The Associated Chambers of Commerce and Industry of India (ASSOCHAM) has urged the government and farmers' organisations to resolve the impasse at the new farm laws. It has said that the economies of Punjab, Haryana, Himachal Pradesh and Jammu and Kashmir are bearing losses to the tune of Rs 3,500 crore every day. "The ongoing protests are dealing a big blow to the interconnected economies of the region, including Punjab, Haryana and Himachal Pradesh," it said.
ASSOCHAM stated that even though the economies in these states are primarily based on agriculture, other sectors such as food processing, cotton textiles, automobile, farm machinery and IT have become their lifeline. Trading, tourism, hospitality and transport are the other sectors boosting the economy of the region.
ASSOCHAM President Dr Niranjan Hiranandani said, "The size of the combined economies of Punjab, Haryana, Himachal Pradesh and Jammu and Kashmir are Rs 18 lakh crore. With the ongoing farmers' agitation and blockade of roads, toll plazas and railways, the economic activities have come to a halt. Industries such as textiles, auto components, bicycles, sports goods, which cater significantly to the export markets would not be able to fulfill their orders, ahead of Christmas, harming our goodwill amongst the global buyers."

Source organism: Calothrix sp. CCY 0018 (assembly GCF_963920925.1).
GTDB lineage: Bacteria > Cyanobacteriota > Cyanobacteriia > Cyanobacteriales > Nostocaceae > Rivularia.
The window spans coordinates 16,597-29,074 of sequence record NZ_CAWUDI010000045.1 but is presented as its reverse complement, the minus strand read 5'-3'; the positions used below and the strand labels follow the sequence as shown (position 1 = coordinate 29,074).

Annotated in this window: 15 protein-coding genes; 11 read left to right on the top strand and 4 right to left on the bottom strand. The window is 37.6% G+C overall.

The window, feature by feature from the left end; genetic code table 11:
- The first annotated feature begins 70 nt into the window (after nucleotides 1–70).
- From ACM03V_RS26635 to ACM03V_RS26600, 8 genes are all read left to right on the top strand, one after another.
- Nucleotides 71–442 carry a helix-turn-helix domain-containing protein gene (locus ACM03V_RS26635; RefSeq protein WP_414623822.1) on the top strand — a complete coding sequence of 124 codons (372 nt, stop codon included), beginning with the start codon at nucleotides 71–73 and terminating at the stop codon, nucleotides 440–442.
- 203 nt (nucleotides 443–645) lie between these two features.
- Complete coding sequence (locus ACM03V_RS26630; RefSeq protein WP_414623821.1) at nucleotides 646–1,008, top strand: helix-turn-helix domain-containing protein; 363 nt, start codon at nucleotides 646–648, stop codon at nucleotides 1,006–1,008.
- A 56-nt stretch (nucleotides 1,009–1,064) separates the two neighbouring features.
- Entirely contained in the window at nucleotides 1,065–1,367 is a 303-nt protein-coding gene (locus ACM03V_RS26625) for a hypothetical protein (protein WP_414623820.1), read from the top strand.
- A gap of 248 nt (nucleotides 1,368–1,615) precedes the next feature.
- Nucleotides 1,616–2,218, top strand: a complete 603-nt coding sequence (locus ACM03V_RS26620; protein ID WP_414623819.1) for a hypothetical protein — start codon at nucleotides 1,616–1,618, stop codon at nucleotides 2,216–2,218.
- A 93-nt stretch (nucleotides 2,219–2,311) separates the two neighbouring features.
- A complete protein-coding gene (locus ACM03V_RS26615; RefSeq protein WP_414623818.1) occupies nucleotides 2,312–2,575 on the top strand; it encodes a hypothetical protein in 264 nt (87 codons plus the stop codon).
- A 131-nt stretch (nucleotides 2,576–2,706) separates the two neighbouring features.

General Secretary Deepak Sood said that supply chain disruptions are also taking a toll in the retail prices of fruits and vegetables. Sood said that industries and farmers are paying a heavy price for the disruptions, that have, ironically, come at a time when the economy started unlocking from COVID-19 impact.
Sood said that ASSOCHAM would like to ensure the farmers that the core of industry, business and trade, big or small, is rural India where 50 per cent of the citizens reside. He said that the industry has a big stake in the welfare of the farmers.
ASSOCHAM said that the Indian economy needs to double down on growth which is only possible with a conducive environment for industries. Government's promise to spend big budget on roads and transport cannot be fulfilled with the ongoing protests.
The association said that it is incumbent upon all to resolve whatever differences are there in the crucial agriculture sector. Reforms would ultimately help the people of the region, it said.